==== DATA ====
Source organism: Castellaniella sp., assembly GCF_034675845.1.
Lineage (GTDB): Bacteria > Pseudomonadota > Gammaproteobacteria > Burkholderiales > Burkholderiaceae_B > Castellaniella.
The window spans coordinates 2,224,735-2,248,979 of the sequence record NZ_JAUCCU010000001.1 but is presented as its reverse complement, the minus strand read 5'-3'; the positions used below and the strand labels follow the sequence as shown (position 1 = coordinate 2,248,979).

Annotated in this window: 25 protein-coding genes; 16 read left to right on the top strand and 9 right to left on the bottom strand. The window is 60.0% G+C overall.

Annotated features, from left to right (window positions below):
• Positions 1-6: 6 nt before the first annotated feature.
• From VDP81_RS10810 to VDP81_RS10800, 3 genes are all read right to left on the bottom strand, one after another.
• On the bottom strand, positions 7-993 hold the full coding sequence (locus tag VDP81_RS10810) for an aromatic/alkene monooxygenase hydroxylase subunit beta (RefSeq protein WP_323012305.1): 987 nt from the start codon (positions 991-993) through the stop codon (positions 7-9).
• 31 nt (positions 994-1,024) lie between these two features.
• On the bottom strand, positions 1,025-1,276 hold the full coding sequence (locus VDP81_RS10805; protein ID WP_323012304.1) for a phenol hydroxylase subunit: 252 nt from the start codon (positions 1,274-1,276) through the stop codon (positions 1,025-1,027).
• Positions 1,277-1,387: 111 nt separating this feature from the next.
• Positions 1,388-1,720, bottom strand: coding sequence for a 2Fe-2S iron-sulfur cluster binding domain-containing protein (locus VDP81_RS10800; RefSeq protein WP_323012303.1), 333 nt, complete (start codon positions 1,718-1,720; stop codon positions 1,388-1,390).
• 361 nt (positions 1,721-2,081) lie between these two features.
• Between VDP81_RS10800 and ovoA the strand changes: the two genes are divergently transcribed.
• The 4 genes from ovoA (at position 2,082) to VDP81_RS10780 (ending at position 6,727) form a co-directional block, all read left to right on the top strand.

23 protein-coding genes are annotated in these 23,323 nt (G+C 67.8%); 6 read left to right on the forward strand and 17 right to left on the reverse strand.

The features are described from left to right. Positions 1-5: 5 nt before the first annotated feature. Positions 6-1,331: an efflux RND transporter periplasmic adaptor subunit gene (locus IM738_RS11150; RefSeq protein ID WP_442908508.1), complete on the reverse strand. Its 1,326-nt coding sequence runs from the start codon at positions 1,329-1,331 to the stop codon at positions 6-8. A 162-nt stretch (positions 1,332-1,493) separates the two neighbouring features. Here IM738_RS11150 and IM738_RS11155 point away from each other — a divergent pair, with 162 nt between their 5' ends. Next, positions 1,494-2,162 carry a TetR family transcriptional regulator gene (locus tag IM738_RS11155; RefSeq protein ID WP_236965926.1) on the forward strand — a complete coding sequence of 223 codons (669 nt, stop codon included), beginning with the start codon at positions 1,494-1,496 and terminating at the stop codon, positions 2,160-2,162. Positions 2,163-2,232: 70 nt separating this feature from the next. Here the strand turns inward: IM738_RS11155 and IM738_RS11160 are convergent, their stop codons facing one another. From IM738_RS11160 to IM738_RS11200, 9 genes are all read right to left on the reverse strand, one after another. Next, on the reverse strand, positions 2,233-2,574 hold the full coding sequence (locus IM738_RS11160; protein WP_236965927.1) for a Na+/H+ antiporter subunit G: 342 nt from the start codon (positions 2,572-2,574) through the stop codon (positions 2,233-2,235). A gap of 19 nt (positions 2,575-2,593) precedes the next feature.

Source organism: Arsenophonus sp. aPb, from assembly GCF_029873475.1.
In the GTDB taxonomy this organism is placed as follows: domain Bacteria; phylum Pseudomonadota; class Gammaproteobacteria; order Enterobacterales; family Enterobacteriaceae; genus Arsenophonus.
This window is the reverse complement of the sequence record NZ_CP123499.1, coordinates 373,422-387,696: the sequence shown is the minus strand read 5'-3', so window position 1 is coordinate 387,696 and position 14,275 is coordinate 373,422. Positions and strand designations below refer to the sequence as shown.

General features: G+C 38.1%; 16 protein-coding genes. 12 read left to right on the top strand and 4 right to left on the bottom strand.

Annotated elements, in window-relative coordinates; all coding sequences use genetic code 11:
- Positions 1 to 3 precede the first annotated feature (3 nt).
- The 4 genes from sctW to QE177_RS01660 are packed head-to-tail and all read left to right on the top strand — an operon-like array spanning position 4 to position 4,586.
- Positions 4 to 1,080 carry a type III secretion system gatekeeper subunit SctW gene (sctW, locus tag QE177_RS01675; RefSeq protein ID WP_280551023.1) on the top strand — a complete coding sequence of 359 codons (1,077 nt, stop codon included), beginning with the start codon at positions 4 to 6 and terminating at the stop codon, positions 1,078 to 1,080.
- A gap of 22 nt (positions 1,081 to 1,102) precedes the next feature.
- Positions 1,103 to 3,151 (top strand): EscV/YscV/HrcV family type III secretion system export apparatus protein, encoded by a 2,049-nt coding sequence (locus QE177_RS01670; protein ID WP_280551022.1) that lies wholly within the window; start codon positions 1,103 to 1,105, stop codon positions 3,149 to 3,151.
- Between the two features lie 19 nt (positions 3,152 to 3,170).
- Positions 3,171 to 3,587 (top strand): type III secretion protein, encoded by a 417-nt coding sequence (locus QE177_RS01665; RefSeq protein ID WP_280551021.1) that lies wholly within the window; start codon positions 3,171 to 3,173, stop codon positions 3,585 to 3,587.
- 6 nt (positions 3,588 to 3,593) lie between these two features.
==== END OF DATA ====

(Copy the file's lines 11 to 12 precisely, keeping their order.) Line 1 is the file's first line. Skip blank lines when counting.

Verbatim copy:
• Positions 1,277-1,387: 111 nt separating this feature from the next.
• Positions 1,388-1,720, bottom strand: coding sequence for a 2Fe-2S iron-sulfur cluster binding domain-containing protein (locus VDP81_RS10800; RefSeq protein WP_323012303.1), 333 nt, complete (start codon positions 1,718-1,720; stop codon positions 1,388-1,390).